We decided to switch focus in the beginning of 2009. We were going to provide a generic, real-time, structured data storage and processing system that could handle any data volume. By this time we caught the attention of bigger potential clients and the requirements changed a bit. 40 million became 1 billion, with access times under 50ms and serious processing power. All this with no downtime and definitely no data loss.

This time, we were going to do it right:

We wrote down all the failure scenarios10 that we could think of: bad disk, bad memory, packet loss, network card failure, machine and rack power failure, disk failure, raid controller failure, etc. Nothing was “sacred”. At one point, in sprint demos we would ask for two random numbers (two machines in the cluster) and unplugged the power cable, unplugged the network cable, or just randomly took out hard drives while running.

We used DRBD and Heartbeat to have HA for the Hadoop NameNode, because this was the last Single Point of Failure (SPOF) in our system.

We initially failed to reach 1B records as we filled up all the disks after less than 500M records. However, the performance and resilience to failures under rough conditions helped us “bootstrap” for something bigger. So, we got a new cluster11 installed, that could handle the necessary capacity.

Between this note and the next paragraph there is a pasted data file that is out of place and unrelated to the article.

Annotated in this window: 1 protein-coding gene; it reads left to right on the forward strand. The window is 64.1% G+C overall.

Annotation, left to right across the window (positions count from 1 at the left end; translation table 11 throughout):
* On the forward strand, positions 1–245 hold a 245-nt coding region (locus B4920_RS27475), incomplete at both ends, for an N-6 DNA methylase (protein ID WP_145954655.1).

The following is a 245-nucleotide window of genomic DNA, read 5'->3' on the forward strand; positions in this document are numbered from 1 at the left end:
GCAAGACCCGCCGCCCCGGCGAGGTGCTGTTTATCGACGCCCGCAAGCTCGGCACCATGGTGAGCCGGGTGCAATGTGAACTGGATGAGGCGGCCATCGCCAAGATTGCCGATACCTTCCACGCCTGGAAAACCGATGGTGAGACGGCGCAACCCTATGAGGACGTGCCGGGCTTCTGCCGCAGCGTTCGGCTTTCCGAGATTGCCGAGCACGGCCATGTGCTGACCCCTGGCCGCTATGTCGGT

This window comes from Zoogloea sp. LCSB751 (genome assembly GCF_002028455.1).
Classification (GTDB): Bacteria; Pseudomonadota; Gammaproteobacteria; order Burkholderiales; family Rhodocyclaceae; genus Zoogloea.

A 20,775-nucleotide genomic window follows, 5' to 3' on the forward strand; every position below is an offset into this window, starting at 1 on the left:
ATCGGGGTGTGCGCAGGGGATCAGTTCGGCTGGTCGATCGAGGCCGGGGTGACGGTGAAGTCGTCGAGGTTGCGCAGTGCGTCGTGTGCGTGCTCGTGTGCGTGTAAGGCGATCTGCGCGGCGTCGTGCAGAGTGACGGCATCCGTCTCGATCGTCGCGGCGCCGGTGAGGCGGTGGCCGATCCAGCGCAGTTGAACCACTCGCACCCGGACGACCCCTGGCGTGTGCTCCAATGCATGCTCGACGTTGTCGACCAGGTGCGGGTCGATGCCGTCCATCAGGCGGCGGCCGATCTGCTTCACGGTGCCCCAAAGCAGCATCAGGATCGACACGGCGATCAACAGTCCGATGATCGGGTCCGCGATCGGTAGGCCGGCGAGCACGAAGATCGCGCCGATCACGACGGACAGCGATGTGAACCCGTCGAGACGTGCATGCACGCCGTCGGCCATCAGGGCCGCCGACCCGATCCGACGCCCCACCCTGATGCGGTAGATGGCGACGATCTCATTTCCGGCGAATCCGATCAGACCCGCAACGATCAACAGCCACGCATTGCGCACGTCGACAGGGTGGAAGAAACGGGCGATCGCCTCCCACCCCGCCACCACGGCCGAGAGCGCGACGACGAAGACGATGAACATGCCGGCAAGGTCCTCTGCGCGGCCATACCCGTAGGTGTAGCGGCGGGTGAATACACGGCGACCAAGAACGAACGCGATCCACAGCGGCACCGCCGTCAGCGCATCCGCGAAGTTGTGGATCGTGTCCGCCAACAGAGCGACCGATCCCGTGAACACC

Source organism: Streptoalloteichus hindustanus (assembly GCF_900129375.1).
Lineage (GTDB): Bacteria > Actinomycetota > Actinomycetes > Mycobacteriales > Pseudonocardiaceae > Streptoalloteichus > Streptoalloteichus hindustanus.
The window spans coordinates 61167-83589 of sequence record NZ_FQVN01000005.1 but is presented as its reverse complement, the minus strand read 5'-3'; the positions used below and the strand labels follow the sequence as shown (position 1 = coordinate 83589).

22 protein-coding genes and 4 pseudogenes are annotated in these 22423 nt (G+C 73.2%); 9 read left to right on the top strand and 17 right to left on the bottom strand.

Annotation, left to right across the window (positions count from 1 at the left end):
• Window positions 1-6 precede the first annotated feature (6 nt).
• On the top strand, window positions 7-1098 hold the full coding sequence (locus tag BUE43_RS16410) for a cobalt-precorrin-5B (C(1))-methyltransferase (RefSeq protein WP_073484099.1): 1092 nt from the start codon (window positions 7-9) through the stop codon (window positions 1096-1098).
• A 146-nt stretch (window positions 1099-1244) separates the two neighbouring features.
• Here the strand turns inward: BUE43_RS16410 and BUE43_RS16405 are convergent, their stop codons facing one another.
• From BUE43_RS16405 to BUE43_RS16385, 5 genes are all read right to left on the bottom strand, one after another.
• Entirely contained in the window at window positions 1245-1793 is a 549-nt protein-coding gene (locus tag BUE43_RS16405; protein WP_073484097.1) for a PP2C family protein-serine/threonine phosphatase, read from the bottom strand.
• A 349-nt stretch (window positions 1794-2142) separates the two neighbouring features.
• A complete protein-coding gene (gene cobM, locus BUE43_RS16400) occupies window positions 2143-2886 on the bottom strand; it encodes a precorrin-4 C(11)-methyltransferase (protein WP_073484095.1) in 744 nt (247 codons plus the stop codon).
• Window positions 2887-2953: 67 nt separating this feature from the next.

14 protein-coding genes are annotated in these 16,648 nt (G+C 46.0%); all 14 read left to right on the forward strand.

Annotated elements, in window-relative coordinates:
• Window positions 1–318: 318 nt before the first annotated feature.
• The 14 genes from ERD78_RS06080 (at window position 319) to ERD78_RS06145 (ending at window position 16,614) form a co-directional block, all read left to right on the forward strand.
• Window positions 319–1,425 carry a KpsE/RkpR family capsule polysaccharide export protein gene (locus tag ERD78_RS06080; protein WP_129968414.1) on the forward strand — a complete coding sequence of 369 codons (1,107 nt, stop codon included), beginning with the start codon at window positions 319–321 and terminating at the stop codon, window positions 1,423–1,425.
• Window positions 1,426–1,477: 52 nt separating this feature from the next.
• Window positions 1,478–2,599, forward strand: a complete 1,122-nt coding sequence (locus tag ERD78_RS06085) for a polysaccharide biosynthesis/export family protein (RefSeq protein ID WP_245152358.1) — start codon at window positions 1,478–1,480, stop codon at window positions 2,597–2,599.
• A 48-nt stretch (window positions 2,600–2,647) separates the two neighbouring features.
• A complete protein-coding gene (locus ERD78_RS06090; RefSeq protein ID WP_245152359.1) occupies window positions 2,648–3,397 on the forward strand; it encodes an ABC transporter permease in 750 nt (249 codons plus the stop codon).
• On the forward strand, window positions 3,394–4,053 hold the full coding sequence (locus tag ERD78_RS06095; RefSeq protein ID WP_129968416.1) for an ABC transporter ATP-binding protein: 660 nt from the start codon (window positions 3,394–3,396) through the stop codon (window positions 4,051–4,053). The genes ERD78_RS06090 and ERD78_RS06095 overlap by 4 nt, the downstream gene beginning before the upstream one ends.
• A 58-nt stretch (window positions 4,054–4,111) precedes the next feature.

We also looked at the operational overhead; we always try to automate as much as possible. Our latest deployment system took any number of barebone machines (using the IPMI interface) and would deploy the OS, partition everything and then deploy and configure Hadoop, HBase along with our systems, completely unattended. Everything was set up using a combination of Kickstart scripts and Puppet for service deployment. Even now, deploying a new cluster is basically a git push away.

We had a 3B record table, on which we ran all our benchmarks: cold start (no memory caches), reads, writes, combined tests in different proportions. Random reads under 15 ms, huge throughput, all the cool stuff you’d imagine.